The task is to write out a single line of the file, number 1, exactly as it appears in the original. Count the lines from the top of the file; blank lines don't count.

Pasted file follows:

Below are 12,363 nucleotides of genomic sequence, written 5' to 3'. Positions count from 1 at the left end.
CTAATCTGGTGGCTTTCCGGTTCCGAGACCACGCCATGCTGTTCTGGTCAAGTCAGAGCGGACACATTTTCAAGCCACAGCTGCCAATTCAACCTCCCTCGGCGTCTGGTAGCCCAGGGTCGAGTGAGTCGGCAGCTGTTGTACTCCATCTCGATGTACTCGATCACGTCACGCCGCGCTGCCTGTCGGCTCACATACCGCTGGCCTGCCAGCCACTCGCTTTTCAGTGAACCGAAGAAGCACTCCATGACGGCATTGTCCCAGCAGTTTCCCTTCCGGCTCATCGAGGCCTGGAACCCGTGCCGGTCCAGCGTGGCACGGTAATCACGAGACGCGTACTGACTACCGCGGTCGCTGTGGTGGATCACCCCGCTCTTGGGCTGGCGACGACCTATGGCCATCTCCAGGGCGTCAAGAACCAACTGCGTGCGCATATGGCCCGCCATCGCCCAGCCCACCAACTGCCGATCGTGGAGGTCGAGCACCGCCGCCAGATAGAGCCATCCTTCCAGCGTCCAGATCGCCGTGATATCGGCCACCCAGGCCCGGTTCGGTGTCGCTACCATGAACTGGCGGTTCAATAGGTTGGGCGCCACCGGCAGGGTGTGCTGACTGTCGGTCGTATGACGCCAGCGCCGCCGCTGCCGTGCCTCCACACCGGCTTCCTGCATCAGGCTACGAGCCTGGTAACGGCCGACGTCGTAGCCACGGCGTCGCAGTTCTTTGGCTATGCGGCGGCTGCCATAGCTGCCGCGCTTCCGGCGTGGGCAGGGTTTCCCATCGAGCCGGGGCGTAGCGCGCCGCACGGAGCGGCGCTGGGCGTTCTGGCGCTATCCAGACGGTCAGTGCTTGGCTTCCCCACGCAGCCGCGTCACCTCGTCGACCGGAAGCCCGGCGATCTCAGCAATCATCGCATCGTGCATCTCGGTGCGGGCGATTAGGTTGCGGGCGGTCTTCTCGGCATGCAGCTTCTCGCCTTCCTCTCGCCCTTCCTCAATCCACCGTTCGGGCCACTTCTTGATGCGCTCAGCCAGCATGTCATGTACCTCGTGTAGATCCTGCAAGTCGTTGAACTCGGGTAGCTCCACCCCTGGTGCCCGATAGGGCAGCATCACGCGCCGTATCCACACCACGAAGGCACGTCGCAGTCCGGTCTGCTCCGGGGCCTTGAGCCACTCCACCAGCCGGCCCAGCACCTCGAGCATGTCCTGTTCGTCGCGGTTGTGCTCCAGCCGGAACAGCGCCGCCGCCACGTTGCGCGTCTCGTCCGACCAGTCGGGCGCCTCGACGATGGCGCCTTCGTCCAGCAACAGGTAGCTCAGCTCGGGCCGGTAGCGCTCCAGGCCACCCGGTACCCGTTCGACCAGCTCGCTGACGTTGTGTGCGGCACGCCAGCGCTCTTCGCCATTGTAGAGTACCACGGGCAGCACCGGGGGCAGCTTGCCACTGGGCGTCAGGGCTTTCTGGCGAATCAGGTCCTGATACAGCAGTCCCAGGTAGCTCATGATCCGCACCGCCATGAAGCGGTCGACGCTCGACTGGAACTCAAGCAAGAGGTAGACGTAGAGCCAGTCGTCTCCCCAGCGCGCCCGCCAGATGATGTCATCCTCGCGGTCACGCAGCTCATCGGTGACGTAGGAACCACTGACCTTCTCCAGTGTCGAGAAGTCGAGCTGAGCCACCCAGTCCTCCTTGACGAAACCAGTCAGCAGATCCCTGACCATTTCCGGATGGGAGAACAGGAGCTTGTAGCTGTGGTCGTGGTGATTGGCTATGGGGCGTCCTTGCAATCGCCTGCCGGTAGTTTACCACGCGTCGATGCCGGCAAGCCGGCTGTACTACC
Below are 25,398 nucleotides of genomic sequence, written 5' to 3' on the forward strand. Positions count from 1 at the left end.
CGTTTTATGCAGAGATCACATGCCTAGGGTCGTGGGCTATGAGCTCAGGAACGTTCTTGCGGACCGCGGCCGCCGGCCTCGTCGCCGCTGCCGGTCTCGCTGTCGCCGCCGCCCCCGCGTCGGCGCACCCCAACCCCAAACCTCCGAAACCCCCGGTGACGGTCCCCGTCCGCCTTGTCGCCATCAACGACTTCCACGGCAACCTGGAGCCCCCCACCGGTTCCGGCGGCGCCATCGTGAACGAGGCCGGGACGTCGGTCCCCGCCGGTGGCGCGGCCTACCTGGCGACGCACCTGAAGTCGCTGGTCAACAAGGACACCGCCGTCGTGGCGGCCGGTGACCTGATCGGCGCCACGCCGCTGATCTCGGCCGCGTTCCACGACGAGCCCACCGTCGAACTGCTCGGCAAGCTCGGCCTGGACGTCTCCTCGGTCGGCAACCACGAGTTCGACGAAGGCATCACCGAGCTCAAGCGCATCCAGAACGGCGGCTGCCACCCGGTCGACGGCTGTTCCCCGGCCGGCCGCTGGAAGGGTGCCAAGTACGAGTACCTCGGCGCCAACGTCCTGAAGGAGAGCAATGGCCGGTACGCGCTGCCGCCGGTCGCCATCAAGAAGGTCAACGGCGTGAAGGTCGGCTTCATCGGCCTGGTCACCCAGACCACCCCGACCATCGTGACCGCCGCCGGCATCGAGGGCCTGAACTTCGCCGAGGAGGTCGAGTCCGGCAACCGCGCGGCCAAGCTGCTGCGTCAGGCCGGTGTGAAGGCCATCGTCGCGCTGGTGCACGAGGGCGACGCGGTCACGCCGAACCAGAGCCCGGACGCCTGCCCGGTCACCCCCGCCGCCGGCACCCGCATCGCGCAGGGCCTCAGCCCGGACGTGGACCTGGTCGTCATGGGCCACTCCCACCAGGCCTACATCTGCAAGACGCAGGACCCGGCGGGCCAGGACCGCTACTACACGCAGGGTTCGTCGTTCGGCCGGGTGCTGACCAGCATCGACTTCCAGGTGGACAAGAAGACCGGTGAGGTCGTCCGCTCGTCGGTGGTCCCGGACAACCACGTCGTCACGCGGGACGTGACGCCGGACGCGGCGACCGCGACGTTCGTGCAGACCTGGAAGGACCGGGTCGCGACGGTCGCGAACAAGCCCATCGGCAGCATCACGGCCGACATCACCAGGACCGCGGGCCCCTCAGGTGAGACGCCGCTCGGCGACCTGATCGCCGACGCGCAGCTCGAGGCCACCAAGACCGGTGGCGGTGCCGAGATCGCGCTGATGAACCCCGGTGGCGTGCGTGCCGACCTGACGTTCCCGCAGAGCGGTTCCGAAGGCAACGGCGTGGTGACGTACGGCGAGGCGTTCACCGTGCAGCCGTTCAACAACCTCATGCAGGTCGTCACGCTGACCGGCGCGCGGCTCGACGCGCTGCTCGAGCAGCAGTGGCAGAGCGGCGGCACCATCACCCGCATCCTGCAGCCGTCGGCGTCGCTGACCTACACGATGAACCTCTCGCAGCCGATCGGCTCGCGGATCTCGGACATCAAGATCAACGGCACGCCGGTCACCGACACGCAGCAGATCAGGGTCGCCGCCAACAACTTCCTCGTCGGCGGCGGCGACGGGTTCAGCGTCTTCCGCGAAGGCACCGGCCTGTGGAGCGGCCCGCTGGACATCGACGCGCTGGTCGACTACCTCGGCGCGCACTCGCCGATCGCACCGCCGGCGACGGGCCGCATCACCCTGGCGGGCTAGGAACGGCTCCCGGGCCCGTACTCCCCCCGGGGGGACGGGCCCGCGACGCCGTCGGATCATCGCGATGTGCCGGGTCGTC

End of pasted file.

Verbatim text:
Below are 12,363 nucleotides of genomic sequence, written 5' to 3'. Positions count from 1 at the left end.